It remains to be seen whether augmented reality or digital-only futures are solutions.
Auto Trader sent a copy of its last ever print issue to the Mobile Entertainment HQ this week, following the recent announcement that it was throwing the idea of print onto the scrap heap in favour of digital publishing.
It's a big step to take, one that ME took three years ago in order to keep readers updated with content as it happens.
However, it doesn't work for everyone.
1937-released comic The Dandy once saw print sales of two million weekly copies in the 50s, but sales sat at around 8,000 last year.
The steep decline brought about the cancellation of print and a digital-only launch of the comic for mobiles and tablets. Sadly, technology didn't pay off, and the digital Dandy has also been binned for good, with last week's issue marking the last.
But back to Auto Trader.
The final limited edition of its print title came laced with mobile goodness. The iPhone-esque digital screen found on the cover plays a video that showcases the car company's 36-year history, including its notable mobile marketing moves.
Auto Trader's print edition declined from a circulation of 368,000 in 2000 to just 27,000 in March 2013. Comparatively, mobile reading has risen 67 per cent year-on-year, tablet by 130 per cent, and desktop by 130 per cent.
It seems like Auto Trader saw the end in sight, as it launched a digital publication – don't call it a magazine – in November last year, announcing plans to generate revenues from in-app ads and a premium price tag.
The future looks to be a shiny one for the motor magazine, but there's no telling what will happen, and The Dandy is a fine example of that.
But what of existing print titles without a digital footprint?
Earlier this week an IAB study showed that 90 per cent of consumers would recommend social media-savvy brands. It means that the public wants technology to enhance their experiences, but the content has to be right.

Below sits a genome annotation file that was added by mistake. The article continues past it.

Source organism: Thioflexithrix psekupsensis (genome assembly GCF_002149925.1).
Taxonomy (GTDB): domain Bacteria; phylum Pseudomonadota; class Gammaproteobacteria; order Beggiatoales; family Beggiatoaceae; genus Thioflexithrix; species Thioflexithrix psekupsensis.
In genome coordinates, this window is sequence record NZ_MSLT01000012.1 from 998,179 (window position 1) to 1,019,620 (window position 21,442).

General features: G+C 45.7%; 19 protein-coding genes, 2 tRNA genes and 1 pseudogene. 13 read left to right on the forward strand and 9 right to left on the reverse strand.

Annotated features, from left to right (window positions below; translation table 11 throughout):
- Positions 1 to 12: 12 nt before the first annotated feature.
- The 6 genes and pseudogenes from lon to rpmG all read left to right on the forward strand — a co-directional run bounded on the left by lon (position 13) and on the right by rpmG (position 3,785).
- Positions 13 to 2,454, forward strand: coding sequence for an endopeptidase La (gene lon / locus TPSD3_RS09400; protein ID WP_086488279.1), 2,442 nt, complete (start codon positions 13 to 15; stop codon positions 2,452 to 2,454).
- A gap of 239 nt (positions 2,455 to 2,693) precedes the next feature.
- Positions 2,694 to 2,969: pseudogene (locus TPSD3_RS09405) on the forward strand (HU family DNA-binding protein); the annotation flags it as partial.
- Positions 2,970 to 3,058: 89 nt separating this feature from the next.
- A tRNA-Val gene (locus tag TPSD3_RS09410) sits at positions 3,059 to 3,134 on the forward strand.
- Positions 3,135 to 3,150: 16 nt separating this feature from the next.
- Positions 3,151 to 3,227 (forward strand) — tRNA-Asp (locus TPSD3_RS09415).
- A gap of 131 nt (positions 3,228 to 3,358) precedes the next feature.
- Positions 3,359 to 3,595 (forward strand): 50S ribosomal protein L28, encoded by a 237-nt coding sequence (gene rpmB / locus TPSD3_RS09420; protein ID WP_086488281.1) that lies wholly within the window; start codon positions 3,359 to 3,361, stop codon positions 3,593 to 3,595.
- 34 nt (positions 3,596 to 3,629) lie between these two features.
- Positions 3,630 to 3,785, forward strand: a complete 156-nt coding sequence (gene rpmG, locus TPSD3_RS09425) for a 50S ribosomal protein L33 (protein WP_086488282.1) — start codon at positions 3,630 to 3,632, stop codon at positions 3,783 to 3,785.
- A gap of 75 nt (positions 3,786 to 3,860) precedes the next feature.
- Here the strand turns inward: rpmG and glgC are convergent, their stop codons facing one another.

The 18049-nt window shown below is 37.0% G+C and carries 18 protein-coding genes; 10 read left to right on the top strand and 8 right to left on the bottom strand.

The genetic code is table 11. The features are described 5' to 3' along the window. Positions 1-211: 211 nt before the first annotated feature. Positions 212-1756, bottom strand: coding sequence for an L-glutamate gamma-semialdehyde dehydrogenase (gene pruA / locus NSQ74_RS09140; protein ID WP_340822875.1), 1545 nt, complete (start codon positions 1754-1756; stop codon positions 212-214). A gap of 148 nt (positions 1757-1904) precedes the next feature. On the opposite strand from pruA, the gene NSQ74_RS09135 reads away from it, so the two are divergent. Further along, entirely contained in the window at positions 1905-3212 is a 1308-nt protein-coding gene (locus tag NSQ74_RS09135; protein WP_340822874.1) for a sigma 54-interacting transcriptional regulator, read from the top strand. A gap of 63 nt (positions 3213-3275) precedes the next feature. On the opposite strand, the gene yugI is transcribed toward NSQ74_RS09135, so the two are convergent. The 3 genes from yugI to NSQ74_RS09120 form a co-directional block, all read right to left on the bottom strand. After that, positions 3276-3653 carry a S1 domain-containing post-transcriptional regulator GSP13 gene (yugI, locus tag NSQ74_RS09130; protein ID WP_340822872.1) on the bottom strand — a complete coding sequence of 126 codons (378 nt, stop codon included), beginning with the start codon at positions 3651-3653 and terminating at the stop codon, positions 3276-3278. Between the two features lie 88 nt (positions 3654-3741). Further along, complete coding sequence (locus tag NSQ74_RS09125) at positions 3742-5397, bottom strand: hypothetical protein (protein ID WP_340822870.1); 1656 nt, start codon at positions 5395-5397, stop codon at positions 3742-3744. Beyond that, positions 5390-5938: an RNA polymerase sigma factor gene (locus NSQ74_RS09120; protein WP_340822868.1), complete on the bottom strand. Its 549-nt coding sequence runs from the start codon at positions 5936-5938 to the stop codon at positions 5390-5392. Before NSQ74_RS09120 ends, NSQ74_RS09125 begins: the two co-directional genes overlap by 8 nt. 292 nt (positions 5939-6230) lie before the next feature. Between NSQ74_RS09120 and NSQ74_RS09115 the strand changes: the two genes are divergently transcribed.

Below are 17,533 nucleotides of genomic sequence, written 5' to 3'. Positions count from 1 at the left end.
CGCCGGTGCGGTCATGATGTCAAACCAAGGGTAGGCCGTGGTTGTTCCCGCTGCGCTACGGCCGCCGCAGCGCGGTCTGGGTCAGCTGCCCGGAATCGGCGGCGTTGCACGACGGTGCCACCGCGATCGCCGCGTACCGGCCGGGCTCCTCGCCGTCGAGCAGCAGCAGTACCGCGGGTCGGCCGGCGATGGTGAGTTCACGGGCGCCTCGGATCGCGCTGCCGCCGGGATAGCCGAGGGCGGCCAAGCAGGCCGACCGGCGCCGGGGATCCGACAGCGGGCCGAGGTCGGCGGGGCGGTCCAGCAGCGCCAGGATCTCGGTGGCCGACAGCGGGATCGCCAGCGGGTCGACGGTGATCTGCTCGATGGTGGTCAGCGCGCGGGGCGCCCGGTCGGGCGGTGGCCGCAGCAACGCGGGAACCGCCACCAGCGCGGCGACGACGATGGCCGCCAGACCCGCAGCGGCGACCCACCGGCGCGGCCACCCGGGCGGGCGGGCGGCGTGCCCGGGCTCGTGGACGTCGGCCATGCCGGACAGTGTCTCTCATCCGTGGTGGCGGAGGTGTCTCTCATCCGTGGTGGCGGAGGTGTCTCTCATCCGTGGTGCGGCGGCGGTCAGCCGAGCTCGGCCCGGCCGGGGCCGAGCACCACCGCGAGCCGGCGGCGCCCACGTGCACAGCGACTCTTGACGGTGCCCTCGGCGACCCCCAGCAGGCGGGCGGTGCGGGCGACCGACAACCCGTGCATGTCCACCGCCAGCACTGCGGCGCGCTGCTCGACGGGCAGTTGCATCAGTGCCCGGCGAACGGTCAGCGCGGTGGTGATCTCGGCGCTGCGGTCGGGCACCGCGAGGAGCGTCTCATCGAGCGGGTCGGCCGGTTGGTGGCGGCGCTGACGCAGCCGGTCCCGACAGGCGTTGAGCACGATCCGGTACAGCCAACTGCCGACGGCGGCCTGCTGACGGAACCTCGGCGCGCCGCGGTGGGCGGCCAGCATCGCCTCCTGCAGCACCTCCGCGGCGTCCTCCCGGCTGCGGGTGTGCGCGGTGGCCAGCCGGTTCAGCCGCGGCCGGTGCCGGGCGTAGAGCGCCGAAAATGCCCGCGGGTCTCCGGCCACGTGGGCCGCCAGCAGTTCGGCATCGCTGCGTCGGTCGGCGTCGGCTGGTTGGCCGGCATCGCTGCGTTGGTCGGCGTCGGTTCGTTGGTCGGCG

Once such enhancement has come in the form of augmented reality, something laced throughout Auto Trader's closing issue via Blippar.
ShortList also adopted AR and saw the tech used by ten per cent of readers, while The Independent added the solution to editorial content. It promisied to go above and beyond with the experimentation of the tech, which is also in partnership with Blippar.
What makes you read a print title, the editorial or the pretty pictures? Maybe you want an AR element added to offer videos and other extras?
Or perhaps you hate print media and the risk of paper cuts, preferring to consume all of your news through your smartphones and tablets in real-time.
Either way, Auto Trader and The Dandy are just two big names that have suffered and revamped, which suggests they're not the only ones to be working on a revival plan behind the scenes.
For me, The Dandy, which I read as a youth, failed to grab audiences now that the world is an incredibly different place. I'm only 26, but as a child I was always playing outside and reading books and comics.
It seems like today's youngsters are more interested in social media, mobiles and virtual games. So with that in mind, The Dandy's content would have meant very little to kids nowadays.
Materials and marketing are all key and a brand must be forward-thinking if it wants to survive, rather than waiting for a problem to arise before it looks ahead.
Auto Trader and The Dandy have both made their moves. Who's next?